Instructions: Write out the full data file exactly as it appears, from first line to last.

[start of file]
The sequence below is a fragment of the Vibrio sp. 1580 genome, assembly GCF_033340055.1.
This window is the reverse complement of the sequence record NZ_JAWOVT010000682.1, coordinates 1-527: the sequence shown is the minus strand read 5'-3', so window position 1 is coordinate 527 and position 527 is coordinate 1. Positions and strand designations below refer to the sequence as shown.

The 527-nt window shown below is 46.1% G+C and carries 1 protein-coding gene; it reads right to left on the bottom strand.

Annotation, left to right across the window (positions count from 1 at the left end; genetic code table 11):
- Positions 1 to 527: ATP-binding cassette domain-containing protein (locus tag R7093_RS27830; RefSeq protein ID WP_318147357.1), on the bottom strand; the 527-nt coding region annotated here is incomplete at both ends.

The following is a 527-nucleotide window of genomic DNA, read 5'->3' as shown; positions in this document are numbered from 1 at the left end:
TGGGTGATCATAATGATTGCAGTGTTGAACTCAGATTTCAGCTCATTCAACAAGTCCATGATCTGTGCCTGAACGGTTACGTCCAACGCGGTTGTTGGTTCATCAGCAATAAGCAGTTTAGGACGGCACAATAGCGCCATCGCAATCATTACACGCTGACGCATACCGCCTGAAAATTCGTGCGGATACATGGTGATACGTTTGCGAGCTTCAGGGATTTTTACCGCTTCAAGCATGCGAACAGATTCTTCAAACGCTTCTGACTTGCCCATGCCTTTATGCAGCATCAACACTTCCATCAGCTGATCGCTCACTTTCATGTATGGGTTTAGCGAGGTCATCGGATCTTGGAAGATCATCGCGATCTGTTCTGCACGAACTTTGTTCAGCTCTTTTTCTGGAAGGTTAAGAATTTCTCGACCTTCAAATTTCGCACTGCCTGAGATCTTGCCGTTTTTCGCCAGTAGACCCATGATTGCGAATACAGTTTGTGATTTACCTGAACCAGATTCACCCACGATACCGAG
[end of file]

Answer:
The sequence below is a fragment of the Vibrio sp. 1580 genome, assembly GCF_033340055.1.
This window is the reverse complement of the sequence record NZ_JAWOVT010000682.1, coordinates 1-527: the sequence shown is the minus strand read 5'-3', so window position 1 is coordinate 527 and position 527 is coordinate 1. Positions and strand designations below refer to the sequence as shown.

The 527-nt window shown below is 46.1% G+C and carries 1 protein-coding gene; it reads right to left on the bottom strand.

Annotation, left to right across the window (positions count from 1 at the left end; genetic code table 11):
- Positions 1 to 527: ATP-binding cassette domain-containing protein (locus tag R7093_RS27830; RefSeq protein ID WP_318147357.1), on the bottom strand; the 527-nt coding region annotated here is incomplete at both ends.

The following is a 527-nucleotide window of genomic DNA, read 5'->3' as shown; positions in this document are numbered from 1 at the left end:
TGGGTGATCATAATGATTGCAGTGTTGAACTCAGATTTCAGCTCATTCAACAAGTCCATGATCTGTGCCTGAACGGTTACGTCCAACGCGGTTGTTGGTTCATCAGCAATAAGCAGTTTAGGACGGCACAATAGCGCCATCGCAATCATTACACGCTGACGCATACCGCCTGAAAATTCGTGCGGATACATGGTGATACGTTTGCGAGCTTCAGGGATTTTTACCGCTTCAAGCATGCGAACAGATTCTTCAAACGCTTCTGACTTGCCCATGCCTTTATGCAGCATCAACACTTCCATCAGCTGATCGCTCACTTTCATGTATGGGTTTAGCGAGGTCATCGGATCTTGGAAGATCATCGCGATCTGTTCTGCACGAACTTTGTTCAGCTCTTTTTCTGGAAGGTTAAGAATTTCTCGACCTTCAAATTTCGCACTGCCTGAGATCTTGCCGTTTTTCGCCAGTAGACCCATGATTGCGAATACAGTTTGTGATTTACCTGAACCAGATTCACCCACGATACCGAG